Text from page-4

Lecture 2 HIGHWAY DEVELOPMENT IN INDIA 2.1 Overview Road network provides the arterial network to facilitate trade, transport, social integration and economic development. It facilitates specialization, extension of markets and exploitation of economies of scale. It is used for the smooth conveyance of both people and goods. Transportation by road has the advantage over other means of transport because of its easy accessibility, flexibility of operations, door-to-door service and reliability. Consequently, passenger and freight movement in India over the years have increasingly shifted towards roads vis-à-vis other means of transport. 2.2 History of highway engineering The history of highway engineering gives us an idea about the roads of ancient times. Roads in Rome were constructed in a large scale and it radiated in many directions helping them in military operations. Thus they are considered to be pioneers in road construction. In this section we will see in detail about Ancient roads, Roman roads, British roads, French roads etc. 2.2.1 Ancient Roads The most primitive mode of transport was by foot. These human pathways would have been developed for specific purposes leading to camp sites, food, streams for drinking water etc. The invention of wheel in Mesopotamian civilization led to the development of animal drawn vehicles. To provide adequate strength to carry the wheels, the new ways tended to follow the sunny drier side of a path. After the invention of wheel, animal drawn vehicles were developed and the need for hard surface road emerged. Traces of such hard roads were obtained from various ancient civilization dated as old as 3500 BC. The earliest authentic record of road was found from Assyrian empire constructed about 1900 BC. 2.2.2 Roman roads The earliest large scale road construction is attributed to Romans who constructed an extensive system of roads radiating in many directions from Rome. Romans recognized that the fundamentals of good road construction were to provide good drainage, good material and good workmanship. Their roads were very durable, and some still exist. The roads were bordered on both sides by longitudinal drains. A typical corss section is shown in Fig.2.1. This was a raised formation up to a 1 meter high and 15 m wide and was constructed with materials excavated during the side drain construction. This was then topped with a sand leveling course. In the case of heavy traffic, a surface course of large 250 mm thick hexagonal ag stones were provided They * Under revision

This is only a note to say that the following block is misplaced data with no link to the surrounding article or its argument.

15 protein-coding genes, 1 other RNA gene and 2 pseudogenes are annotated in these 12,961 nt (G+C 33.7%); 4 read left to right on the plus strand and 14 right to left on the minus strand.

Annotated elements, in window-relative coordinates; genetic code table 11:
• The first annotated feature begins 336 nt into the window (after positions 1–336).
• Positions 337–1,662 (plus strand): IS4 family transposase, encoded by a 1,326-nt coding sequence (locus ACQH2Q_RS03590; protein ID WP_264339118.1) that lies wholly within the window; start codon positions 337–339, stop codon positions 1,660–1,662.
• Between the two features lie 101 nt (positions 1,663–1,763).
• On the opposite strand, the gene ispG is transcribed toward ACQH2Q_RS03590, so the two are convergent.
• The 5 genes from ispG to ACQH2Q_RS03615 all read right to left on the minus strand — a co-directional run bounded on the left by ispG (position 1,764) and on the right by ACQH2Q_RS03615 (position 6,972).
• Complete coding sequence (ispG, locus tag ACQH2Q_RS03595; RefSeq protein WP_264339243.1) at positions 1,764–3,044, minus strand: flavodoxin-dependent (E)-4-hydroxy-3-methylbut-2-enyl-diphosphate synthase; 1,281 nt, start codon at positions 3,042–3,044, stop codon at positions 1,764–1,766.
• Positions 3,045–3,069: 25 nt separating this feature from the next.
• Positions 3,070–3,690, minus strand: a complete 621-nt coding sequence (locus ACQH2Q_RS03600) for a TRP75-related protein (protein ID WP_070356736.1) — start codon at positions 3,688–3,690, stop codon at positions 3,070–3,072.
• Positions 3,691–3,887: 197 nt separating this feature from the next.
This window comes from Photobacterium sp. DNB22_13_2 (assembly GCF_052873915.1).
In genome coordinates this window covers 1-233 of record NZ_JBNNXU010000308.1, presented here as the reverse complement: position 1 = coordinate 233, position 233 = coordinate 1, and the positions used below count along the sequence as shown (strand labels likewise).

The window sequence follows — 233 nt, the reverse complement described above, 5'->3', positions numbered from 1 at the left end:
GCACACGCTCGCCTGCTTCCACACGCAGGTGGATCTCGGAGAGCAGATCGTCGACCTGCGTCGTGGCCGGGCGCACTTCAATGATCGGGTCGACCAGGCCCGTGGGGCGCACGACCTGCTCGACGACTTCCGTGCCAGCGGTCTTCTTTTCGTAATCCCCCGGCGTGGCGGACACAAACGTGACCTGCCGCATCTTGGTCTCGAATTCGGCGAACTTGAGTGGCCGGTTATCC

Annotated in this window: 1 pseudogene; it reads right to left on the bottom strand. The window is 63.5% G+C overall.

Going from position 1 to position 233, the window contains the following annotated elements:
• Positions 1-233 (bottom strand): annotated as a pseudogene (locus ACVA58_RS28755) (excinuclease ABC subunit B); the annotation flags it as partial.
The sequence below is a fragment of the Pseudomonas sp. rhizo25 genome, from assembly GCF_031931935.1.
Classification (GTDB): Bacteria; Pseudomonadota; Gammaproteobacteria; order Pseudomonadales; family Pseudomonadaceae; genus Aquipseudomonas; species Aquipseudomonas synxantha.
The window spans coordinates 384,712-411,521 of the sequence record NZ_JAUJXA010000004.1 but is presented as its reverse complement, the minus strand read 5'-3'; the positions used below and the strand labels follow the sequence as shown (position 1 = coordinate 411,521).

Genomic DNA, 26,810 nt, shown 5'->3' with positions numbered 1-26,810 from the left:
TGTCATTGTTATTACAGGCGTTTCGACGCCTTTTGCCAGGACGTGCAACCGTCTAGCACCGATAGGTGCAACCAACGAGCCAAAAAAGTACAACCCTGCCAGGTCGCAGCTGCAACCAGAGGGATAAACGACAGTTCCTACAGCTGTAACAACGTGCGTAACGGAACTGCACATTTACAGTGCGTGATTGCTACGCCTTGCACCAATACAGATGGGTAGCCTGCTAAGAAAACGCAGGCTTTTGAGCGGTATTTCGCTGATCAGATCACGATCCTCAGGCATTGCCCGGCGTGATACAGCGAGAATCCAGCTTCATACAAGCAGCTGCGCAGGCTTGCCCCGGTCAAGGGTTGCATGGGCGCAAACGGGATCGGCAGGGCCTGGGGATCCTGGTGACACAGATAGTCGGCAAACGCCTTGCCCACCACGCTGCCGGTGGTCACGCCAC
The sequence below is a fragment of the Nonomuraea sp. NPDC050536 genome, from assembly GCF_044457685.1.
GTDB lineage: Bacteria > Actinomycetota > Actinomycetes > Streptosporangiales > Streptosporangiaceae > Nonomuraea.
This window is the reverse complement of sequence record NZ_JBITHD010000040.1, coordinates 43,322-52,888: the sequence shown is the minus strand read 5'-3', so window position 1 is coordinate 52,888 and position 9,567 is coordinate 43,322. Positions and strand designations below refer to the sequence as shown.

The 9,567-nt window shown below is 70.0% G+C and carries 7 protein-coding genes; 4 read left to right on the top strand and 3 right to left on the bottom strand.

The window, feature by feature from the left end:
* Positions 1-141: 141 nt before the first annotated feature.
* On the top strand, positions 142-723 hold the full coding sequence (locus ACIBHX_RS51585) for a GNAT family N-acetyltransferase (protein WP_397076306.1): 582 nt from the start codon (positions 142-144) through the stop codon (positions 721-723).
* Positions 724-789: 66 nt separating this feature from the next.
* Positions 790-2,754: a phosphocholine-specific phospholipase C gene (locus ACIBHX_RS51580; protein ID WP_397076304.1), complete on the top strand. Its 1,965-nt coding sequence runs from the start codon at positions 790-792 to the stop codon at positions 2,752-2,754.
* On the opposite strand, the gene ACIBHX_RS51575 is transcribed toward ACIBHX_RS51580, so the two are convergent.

Text from page-5

mixed lime and volcanic puzzolana to make mortar and they added gravel to this mortar to make concrete. Thus concrete was a major Roman road making innovation. Fig.2.1 Roman roads 2.2.3 French roads The significant contributions were given by Tresaguet in 1764 and a typical cross section of this road is given in Figure 2.2. He developed a cheaper method of construction than the lavish and locally unsuccessful revival of Roman practice. The pavement used 200 mm pieces of quarried stone of a more compact form and shaped such that they had at least one at side which was placed on a compact formation. Smaller pieces of broken stones were then compacted into the spaces between larger stones to provide a level surface. Finally the running layer was made with a layer of 25 mm sized broken stone. All this structure was placed in a trench in order to keep the running surface level with the surrounding country side. This created major drainage problems which were counteracted by making the surface as impervious as possible, cambering the surface and providing deep side ditches. Fig. 2.2. French roads 2.2.4 British roads The British government also gave importance to road construction. The British engineer John * Under revision

Lecture Notes